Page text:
Ever year or so the Times likes to run a Chicken Little story, warning us of the impending demographic and youth time bomb. I’m willing to bet the tradition goes back several decades. The bomb, oddly enough, is still ticking.

What about Asia and Latin America, where previous demographic crises have been predicted?

Elsewhere in the developing world, in Asia and Latin America, fertility rates have fallen sharply in recent generations and now resemble those in the United States — just above two children per woman. That transformation was driven in each country by a mix of educational and employment opportunities for women, access to contraception, urbanization and an evolving middle class. Whether similar forces will defuse the population bomb in sub-Sarahan Africa is unclear.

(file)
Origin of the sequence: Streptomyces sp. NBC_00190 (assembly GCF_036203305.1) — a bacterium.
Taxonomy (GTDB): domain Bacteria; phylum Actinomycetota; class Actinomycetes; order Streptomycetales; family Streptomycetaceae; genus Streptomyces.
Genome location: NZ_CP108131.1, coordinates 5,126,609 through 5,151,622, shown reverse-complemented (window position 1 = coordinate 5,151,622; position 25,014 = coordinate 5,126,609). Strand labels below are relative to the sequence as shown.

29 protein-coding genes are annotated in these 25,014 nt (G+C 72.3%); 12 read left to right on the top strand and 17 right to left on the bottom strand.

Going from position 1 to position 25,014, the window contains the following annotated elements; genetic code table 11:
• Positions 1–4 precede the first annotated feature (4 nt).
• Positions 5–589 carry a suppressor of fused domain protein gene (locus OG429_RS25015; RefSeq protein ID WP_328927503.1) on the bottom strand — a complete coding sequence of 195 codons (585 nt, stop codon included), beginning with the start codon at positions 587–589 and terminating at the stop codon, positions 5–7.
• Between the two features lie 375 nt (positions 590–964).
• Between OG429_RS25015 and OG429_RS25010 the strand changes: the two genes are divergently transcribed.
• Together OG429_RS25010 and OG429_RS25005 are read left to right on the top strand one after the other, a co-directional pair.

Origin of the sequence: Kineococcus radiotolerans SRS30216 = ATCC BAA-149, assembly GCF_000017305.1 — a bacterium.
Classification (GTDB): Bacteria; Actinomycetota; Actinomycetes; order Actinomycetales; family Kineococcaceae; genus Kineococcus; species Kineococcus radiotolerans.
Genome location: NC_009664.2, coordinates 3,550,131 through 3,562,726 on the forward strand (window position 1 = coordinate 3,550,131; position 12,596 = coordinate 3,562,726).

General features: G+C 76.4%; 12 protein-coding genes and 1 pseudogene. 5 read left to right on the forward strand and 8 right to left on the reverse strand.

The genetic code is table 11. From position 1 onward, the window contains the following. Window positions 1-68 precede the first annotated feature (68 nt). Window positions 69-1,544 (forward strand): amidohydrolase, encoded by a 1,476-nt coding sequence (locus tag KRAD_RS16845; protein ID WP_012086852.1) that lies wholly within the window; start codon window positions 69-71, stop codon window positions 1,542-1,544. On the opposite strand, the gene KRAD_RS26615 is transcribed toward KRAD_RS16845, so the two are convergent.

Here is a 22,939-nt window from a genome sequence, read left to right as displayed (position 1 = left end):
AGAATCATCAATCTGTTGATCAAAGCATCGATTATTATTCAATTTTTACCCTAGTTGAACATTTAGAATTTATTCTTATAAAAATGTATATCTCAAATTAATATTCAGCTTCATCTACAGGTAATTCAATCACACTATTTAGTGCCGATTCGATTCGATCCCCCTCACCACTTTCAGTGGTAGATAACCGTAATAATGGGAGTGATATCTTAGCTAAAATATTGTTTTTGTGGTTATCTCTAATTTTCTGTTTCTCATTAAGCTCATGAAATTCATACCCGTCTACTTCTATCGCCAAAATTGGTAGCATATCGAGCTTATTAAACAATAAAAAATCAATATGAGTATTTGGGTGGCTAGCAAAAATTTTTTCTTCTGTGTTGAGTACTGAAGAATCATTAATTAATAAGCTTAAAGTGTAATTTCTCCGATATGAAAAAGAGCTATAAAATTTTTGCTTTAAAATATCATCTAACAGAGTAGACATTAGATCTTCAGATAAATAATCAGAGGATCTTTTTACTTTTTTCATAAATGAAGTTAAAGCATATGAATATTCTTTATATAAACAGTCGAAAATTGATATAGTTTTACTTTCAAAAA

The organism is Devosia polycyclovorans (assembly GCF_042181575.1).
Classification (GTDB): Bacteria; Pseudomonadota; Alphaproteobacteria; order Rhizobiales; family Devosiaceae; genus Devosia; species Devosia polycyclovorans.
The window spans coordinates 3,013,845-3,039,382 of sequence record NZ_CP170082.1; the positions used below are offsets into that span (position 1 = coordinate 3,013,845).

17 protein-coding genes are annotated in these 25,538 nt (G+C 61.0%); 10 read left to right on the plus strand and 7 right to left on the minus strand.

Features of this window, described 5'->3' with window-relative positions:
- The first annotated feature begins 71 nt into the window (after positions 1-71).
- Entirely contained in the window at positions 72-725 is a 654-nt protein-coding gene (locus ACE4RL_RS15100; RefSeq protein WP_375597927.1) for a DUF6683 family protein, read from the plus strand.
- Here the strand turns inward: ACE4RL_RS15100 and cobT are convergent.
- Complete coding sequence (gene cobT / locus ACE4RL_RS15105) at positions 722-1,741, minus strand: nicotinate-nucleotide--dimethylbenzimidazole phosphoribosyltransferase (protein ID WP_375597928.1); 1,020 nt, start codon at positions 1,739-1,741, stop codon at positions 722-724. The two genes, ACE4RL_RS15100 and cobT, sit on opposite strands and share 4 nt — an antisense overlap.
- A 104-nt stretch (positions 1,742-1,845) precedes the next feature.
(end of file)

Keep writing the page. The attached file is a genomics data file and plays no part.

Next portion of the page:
Is the lesson we should draw that Africa is different?